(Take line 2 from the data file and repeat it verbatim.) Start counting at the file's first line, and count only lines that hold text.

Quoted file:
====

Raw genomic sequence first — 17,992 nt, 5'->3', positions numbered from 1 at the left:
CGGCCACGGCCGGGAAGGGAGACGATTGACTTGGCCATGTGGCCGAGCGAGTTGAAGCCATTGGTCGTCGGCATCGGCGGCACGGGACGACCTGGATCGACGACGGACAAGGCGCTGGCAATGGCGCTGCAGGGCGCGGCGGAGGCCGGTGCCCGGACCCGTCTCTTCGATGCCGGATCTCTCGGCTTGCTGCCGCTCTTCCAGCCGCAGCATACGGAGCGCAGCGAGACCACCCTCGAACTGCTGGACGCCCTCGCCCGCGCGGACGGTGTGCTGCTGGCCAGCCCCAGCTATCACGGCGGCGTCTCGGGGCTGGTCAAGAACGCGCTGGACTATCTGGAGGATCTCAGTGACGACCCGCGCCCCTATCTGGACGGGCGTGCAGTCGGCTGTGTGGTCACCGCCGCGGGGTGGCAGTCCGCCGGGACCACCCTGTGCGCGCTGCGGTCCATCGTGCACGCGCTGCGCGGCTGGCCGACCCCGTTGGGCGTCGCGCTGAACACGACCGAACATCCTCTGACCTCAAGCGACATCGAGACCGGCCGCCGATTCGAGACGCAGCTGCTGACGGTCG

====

CGGCCACGGCCGGGAAGGGAGACGATTGACTTGGCCATGTGGCCGAGCGAGTTGAAGCCATTGGTCGTCGGCATCGGCGGCACGGGACGACCTGGATCGACGACGGACAAGGCGCTGGCAATGGCGCTGCAGGGCGCGGCGGAGGCCGGTGCCCGGACCCGTCTCTTCGATGCCGGATCTCTCGGCTTGCTGCCGCTCTTCCAGCCGCAGCATACGGAGCGCAGCGAGACCACCCTCGAACTGCTGGACGCCCTCGCCCGCGCGGACGGTGTGCTGCTGGCCAGCCCCAGCTATCACGGCGGCGTCTCGGGGCTGGTCAAGAACGCGCTGGACTATCTGGAGGATCTCAGTGACGACCCGCGCCCCTATCTGGACGGGCGTGCAGTCGGCTGTGTGGTCACCGCCGCGGGGTGGCAGTCCGCCGGGACCACCCTGTGCGCGCTGCGGTCCATCGTGCACGCGCTGCGCGGCTGGCCGACCCCGTTGGGCGTCGCGCTGAACACGACCGAACATCCTCTGACCTCAAGCGACATCGAGACCGGCCGCCGATTCGAGACGCAGCTGCTGACGGTCG